Since Delta began circulating widely in the U.S., Covid has exacted a horrific death toll on red America: In counties where Donald Trump received at least 70 percent of the vote, the virus has killed about 47 out of every 100,000 people since the end of June, according to Charles Gaba, a health care analyst. In counties where Trump won less than 32 percent of the vote, the number is about 10 out of 100,000.
And the gap will probably keep growing
When I got Covid in 2020 and spent weeks in the hospital, it was harrowing. But it was nothing compared to what my family is dealing with now—also as a result of Covid.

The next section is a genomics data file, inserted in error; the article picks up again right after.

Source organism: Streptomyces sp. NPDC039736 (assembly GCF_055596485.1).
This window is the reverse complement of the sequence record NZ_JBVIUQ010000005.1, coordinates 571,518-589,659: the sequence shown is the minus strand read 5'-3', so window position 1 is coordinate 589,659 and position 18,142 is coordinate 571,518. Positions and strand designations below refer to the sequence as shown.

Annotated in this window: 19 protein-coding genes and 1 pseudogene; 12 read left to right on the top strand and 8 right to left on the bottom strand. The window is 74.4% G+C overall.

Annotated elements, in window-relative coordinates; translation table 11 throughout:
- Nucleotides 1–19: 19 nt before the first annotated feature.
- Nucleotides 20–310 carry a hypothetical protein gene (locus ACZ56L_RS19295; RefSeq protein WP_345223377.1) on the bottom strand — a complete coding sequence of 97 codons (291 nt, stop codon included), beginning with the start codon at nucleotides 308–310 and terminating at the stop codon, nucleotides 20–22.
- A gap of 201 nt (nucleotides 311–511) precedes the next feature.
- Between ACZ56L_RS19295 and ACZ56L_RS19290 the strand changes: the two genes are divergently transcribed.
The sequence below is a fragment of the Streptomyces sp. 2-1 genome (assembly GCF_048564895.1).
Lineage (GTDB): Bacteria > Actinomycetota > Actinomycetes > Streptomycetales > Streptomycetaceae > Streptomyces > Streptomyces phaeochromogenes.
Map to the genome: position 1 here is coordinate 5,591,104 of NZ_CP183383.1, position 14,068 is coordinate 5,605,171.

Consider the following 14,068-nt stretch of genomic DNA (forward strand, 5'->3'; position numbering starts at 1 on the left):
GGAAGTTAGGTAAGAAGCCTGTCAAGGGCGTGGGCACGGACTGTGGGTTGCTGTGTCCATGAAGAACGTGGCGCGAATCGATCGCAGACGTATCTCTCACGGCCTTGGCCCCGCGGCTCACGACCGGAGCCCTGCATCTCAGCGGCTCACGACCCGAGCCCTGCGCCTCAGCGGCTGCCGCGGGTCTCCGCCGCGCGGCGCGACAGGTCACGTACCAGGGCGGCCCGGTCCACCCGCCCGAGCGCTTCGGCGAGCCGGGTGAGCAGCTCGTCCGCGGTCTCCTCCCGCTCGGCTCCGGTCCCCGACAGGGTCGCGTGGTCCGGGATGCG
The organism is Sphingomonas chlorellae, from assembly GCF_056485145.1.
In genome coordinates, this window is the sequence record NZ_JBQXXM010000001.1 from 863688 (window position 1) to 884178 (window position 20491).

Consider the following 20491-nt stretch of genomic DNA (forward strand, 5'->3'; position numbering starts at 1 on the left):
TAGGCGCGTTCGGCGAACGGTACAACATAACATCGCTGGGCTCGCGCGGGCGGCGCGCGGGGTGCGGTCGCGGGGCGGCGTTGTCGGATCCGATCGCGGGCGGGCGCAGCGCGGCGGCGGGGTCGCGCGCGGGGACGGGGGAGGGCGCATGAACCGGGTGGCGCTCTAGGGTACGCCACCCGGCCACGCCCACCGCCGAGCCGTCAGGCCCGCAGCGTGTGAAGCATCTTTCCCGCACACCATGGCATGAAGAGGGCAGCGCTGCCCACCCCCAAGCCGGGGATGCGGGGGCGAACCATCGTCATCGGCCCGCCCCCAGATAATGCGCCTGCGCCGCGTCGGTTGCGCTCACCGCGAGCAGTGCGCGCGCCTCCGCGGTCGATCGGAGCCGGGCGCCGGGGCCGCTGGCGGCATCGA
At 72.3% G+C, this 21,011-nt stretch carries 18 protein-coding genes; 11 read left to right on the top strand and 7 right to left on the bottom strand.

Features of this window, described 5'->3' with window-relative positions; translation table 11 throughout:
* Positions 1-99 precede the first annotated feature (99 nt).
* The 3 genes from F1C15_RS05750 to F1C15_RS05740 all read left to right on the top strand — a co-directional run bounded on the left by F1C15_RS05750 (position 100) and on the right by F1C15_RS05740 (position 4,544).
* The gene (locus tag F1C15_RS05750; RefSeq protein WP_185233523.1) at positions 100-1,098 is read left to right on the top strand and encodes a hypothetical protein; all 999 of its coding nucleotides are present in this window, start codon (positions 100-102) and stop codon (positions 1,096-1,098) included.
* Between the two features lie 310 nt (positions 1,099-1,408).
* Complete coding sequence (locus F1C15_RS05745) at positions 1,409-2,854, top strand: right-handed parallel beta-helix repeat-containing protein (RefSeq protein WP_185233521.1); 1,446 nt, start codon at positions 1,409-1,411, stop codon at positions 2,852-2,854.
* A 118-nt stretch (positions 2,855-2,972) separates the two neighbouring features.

This is a Covid horror story in which no one actually gets Covid, and it could still happen to anyone
I truly don't think it's a good idea to ration medical care based on whether people could have prevented their illness.
Director of the Center for Clinical Medical Ethics at Columbia, Lydia Dugdale, said that while it's "not surprising that people would delight on the misfortune of others," the practice goes against medical ethics. Link
“We are concerned about the constant use of federal funds to support this most notorious expression of segregation. Of all the forms of inequality, injustice in health is the most shocking and the most inhuman because it often results in physical death.
“I see no alternative to direct action and creative nonviolence to raise the conscience of the nation.”